Page:Popular Science Monthly Volume 37.djvu/502

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and forethought, and we should be very culpable if we did not have some care for the fate of our great-great-grandchildren.

The prominent characteristic of living beings, of whatever kind, is the tendency to resemble their parents. It is fatal, irresistible, and dominant in all biological laws. By heredity we acquire this or that trait of our fathers, whether it be natural or acquired in them. The consequence of this fact is momentous, and has been admirably set forth by M. Marion in his book on Moral Solidarity. It is, that our children will be the same as we have been. They are our image and the faithful portrait of ourselves. A vice acquired by us will become natural with them. An accidental physical or moral blemish, brought on by our faults, or errors, or carelessness, will become in them a natural blemish, and they will transmit it to their descendants.

Unless we are now able to preserve our mental and bodily forces intact, our grandchildren will be victims to our faults. They would even have the right to a certain extent to call us to account for our careless conduct. "What did you do with that vigorous body and healthy and sturdy mind that were given you by your parents? for it is by your fault that we are miserable and sickly." The importance of the question is thus well established. Since the future depends on the present, it is no less than a question of the future of men. This being fixed, the query arises, Is there mental overstrain? A careful examination of the facts gives us occasion to answer affirmatively. In consequence of the prodigiously artificial conditions of existence which our advanced civilization has imposed upon us, we have greatly modified the habitual and physiological life of our organism. A close study of the habits of contemporary men, such as the author of this book has made, will show that nothing is less in agreement with a healthy vitality than the mode of living of to-day.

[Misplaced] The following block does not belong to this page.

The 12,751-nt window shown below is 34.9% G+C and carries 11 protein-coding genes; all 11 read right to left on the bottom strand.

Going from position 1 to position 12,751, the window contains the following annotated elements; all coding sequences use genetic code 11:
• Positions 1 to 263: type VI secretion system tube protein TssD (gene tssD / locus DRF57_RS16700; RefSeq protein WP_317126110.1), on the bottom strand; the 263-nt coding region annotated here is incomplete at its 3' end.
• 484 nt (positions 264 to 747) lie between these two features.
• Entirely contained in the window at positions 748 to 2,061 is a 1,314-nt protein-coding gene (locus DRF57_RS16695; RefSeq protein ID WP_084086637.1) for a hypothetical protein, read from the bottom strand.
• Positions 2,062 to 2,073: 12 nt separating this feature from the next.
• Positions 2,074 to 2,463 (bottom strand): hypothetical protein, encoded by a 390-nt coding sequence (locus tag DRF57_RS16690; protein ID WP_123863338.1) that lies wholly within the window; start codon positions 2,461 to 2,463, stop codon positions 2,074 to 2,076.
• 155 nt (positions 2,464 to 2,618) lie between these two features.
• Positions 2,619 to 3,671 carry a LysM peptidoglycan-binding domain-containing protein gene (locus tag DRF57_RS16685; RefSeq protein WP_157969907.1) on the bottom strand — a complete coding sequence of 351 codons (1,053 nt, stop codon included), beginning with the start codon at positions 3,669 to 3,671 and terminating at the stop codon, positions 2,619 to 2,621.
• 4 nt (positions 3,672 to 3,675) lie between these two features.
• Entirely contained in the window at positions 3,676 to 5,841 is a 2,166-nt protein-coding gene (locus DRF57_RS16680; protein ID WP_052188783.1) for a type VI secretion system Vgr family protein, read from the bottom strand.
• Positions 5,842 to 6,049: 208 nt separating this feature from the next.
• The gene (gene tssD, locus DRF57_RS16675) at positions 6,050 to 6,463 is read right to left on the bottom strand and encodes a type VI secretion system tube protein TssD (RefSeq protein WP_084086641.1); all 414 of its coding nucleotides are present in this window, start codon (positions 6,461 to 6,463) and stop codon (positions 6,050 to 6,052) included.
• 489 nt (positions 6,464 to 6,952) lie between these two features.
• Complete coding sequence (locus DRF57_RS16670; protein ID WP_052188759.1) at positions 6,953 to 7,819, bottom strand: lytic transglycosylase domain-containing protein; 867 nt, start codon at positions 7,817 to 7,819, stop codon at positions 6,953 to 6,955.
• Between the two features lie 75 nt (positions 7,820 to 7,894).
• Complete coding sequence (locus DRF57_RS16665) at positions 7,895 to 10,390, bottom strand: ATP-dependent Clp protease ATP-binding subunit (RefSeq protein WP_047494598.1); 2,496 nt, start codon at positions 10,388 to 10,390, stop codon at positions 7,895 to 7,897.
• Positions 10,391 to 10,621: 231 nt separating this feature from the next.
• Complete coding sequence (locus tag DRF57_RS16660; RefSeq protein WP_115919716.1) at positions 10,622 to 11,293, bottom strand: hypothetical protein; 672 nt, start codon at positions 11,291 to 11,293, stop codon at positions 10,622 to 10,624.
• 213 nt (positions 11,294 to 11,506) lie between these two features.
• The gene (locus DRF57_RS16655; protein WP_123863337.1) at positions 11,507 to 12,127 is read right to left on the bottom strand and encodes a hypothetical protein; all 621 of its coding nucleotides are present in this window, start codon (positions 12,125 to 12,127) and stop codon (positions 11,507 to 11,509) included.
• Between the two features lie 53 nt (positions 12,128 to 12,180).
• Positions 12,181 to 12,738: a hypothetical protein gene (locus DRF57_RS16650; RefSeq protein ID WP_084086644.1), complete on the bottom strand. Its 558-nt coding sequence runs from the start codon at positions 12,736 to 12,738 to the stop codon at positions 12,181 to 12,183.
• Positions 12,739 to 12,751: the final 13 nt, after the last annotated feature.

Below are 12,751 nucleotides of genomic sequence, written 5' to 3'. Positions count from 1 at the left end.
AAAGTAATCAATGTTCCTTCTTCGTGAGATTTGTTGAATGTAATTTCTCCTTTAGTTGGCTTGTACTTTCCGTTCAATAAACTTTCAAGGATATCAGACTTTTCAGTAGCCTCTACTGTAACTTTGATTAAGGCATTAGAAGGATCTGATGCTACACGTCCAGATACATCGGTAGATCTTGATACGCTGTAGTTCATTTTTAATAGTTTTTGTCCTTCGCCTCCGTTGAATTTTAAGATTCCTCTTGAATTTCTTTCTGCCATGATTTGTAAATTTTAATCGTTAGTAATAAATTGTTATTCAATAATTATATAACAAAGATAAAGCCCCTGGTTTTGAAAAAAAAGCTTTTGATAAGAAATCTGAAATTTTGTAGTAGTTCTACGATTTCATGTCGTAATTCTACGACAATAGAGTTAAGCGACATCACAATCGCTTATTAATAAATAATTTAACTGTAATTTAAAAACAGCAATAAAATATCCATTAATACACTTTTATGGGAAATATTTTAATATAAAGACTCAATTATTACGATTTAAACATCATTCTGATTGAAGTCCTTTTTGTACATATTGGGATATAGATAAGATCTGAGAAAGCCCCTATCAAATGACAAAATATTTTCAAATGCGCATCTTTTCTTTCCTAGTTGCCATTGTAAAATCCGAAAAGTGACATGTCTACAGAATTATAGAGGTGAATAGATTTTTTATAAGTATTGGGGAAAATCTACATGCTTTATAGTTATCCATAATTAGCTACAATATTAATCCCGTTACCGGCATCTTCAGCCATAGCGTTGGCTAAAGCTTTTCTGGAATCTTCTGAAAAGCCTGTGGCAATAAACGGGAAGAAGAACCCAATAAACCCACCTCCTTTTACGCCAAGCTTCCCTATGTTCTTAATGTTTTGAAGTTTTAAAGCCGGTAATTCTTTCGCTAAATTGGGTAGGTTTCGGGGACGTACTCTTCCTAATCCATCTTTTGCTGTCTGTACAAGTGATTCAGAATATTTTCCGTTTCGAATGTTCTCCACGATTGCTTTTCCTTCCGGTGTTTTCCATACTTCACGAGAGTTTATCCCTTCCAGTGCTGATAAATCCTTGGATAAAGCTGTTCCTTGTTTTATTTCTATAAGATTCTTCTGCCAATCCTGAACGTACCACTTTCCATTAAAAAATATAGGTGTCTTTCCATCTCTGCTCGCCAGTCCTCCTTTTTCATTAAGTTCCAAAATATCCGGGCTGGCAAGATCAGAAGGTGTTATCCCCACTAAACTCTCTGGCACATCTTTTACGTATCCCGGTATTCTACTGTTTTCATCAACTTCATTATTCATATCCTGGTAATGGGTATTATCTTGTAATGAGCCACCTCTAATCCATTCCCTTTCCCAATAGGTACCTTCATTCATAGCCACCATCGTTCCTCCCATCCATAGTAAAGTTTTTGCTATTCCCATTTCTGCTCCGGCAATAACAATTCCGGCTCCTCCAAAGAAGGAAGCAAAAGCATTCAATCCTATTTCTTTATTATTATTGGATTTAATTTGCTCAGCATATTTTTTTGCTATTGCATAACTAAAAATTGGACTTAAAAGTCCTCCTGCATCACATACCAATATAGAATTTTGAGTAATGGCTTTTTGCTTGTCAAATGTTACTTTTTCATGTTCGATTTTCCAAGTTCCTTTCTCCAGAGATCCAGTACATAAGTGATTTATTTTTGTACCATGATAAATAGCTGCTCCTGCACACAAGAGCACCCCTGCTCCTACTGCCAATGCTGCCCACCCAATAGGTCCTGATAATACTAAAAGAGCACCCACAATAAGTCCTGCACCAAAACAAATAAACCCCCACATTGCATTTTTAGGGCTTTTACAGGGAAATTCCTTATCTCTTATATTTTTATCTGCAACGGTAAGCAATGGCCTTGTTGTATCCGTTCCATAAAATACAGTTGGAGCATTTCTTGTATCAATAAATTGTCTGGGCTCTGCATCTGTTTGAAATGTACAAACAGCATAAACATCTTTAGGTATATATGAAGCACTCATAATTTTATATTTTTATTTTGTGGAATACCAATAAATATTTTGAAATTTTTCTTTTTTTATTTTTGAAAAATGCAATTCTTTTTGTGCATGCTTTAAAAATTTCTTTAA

From very early years children are shut up in work-rooms for many hours with tiresome books. They have no sufficient distraction from these books, no better prospect of good to be derived from them than the hope of some time passing an examination, complicated, hard, and encyclopedic, of a compass surpassing that of the knowledge of the wisest man that can be imagined. Then, in youth there are still examinations, still hours of study, still books, with only the scantiest provisions for diversion and recreation, except by resorting to fatiguing dissipations. Too much civilization, too much mental culture, with too little care for the physical part. Do we forget that the material structure is the organ of the mind, and that the mind can not maintain itself in an enfeebled body? We ought to realize that sooner or later the body will avenge itself. We can not break away with impunity from the laws of sound psychological hygiene. The